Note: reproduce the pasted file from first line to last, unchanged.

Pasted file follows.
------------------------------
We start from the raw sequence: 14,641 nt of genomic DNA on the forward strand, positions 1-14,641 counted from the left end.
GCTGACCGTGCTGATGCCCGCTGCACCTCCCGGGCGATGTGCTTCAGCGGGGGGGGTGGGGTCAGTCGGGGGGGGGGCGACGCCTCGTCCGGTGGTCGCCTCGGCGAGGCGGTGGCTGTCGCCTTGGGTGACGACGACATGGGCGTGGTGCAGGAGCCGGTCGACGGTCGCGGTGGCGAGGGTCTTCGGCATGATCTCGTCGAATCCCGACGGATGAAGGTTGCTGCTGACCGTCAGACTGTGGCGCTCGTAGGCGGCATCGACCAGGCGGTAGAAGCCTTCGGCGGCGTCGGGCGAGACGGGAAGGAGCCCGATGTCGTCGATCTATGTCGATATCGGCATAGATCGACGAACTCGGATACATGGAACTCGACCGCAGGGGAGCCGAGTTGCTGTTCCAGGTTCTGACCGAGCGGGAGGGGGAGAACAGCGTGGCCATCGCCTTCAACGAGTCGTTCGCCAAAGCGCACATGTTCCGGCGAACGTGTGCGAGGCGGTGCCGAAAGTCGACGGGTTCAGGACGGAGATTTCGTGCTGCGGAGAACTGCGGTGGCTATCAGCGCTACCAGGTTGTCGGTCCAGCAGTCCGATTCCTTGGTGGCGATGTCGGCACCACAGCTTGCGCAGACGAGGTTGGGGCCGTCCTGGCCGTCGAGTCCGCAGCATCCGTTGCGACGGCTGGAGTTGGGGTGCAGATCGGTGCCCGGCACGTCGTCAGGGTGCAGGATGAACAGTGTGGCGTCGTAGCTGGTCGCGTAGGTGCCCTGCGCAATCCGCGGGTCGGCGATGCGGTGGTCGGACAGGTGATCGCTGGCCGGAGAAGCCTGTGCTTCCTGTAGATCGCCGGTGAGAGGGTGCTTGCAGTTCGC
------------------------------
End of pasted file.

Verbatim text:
We start from the raw sequence: 14,641 nt of genomic DNA on the forward strand, positions 1-14,641 counted from the left end.
GCTGACCGTGCTGATGCCCGCTGCACCTCCCGGGCGATGTGCTTCAGCGGGGGGGGTGGGGTCAGTCGGGGGGGGGGCGACGCCTCGTCCGGTGGTCGCCTCGGCGAGGCGGTGGCTGTCGCCTTGGGTGACGACGACATGGGCGTGGTGCAGGAGCCGGTCGACGGTCGCGGTGGCGAGGGTCTTCGGCATGATCTCGTCGAATCCCGACGGATGAAGGTTGCTGCTGACCGTCAGACTGTGGCGCTCGTAGGCGGCATCGACCAGGCGGTAGAAGCCTTCGGCGGCGTCGGGCGAGACGGGAAGGAGCCCGATGTCGTCGATCTATGTCGATATCGGCATAGATCGACGAACTCGGATACATGGAACTCGACCGCAGGGGAGCCGAGTTGCTGTTCCAGGTTCTGACCGAGCGGGAGGGGGAGAACAGCGTGGCCATCGCCTTCAACGAGTCGTTCGCCAAAGCGCACATGTTCCGGCGAACGTGTGCGAGGCGGTGCCGAAAGTCGACGGGTTCAGGACGGAGATTTCGTGCTGCGGAGAACTGCGGTGGCTATCAGCGCTACCAGGTTGTCGGTCCAGCAGTCCGATTCCTTGGTGGCGATGTCGGCACCACAGCTTGCGCAGACGAGGTTGGGGCCGTCCTGGCCGTCGAGTCCGCAGCATCCGTTGCGACGGCTGGAGTTGGGGTGCAGATCGGTGCCCGGCACGTCGTCAGGGTGCAGGATGAACAGTGTGGCGTCGTAGCTGGTCGCGTAGGTGCCCTGCGCAATCCGCGGGTCGGCGATGCGGTGGTCGGACAGGTGATCGCTGGCCGGAGAAGCCTGTGCTTCCTGTAGATCGCCGGTGAGAGGGTGCTTGCAGTTCGC